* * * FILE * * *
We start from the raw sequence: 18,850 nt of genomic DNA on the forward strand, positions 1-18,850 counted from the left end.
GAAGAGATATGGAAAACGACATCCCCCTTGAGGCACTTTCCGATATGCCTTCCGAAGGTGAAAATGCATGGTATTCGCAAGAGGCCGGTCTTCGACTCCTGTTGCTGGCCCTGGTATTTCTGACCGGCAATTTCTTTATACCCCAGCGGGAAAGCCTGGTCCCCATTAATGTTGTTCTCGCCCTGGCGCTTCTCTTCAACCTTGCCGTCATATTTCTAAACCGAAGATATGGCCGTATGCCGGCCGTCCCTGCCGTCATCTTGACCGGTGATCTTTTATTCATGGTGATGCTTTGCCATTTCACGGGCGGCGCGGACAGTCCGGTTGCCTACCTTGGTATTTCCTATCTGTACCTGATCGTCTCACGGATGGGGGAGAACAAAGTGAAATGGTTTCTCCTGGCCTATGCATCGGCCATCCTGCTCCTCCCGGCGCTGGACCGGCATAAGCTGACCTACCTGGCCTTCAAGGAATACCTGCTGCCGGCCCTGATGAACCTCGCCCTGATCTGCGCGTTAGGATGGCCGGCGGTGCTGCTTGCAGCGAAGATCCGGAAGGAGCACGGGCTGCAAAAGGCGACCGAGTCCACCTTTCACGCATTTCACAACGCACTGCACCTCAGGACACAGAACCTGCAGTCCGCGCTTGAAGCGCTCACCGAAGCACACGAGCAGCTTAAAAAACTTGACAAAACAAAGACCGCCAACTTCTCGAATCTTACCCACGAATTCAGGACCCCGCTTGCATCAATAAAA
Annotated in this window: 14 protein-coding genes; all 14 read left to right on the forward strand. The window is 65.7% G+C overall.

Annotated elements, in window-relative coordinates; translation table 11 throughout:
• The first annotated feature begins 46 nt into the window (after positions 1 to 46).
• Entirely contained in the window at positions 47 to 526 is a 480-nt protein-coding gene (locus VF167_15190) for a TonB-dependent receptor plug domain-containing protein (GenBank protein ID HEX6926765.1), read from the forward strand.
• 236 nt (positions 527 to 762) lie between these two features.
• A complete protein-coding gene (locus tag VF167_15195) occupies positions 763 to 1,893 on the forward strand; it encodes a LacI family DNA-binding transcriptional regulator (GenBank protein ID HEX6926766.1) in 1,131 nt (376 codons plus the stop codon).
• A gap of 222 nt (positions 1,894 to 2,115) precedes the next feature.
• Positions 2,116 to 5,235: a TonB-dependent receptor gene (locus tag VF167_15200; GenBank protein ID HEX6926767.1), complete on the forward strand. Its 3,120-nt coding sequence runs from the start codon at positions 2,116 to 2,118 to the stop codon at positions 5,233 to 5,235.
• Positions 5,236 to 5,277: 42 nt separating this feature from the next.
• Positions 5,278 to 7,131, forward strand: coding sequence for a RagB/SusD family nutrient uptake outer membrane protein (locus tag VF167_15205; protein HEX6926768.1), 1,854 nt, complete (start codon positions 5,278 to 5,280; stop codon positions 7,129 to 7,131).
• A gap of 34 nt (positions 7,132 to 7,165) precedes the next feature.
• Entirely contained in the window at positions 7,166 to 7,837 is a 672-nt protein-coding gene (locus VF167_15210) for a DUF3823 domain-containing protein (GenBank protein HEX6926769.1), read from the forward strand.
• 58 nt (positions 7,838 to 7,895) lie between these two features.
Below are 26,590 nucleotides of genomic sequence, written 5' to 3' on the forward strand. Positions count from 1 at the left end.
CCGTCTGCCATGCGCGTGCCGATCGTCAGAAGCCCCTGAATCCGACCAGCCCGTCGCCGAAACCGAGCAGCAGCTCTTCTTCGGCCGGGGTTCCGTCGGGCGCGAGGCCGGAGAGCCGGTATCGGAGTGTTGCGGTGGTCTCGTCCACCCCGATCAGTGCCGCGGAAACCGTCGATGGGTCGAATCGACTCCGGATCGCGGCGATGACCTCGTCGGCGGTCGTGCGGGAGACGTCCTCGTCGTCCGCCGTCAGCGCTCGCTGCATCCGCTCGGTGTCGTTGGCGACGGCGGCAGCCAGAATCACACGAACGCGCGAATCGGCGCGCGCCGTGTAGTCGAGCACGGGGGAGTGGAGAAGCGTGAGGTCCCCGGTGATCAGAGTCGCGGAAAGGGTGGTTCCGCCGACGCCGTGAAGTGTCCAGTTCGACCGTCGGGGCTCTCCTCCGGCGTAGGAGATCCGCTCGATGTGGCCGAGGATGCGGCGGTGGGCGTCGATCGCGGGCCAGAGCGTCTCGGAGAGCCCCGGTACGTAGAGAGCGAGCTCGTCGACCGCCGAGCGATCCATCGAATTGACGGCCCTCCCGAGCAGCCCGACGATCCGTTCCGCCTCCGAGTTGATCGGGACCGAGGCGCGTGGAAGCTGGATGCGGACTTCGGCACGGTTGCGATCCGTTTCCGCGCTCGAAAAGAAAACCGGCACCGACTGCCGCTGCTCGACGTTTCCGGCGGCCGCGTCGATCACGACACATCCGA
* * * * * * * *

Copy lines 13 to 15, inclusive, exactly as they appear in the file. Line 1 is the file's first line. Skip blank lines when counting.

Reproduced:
• A gap of 34 nt (positions 7,132 to 7,165) precedes the next feature.
• Entirely contained in the window at positions 7,166 to 7,837 is a 672-nt protein-coding gene (locus VF167_15210) for a DUF3823 domain-containing protein (GenBank protein HEX6926769.1), read from the forward strand.
• 58 nt (positions 7,838 to 7,895) lie between these two features.